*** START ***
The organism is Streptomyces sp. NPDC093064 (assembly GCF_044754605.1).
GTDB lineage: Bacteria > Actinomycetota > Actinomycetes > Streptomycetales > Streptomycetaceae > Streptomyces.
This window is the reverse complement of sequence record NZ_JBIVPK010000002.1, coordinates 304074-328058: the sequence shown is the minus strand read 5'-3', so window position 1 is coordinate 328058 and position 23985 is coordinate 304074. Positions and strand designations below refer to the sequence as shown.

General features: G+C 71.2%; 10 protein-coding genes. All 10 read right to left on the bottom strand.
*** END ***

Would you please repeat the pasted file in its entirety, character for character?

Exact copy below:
The organism is Streptomyces sp. NPDC093064 (assembly GCF_044754605.1).
GTDB lineage: Bacteria > Actinomycetota > Actinomycetes > Streptomycetales > Streptomycetaceae > Streptomyces.
This window is the reverse complement of sequence record NZ_JBIVPK010000002.1, coordinates 304074-328058: the sequence shown is the minus strand read 5'-3', so window position 1 is coordinate 328058 and position 23985 is coordinate 304074. Positions and strand designations below refer to the sequence as shown.

General features: G+C 71.2%; 10 protein-coding genes. All 10 read right to left on the bottom strand.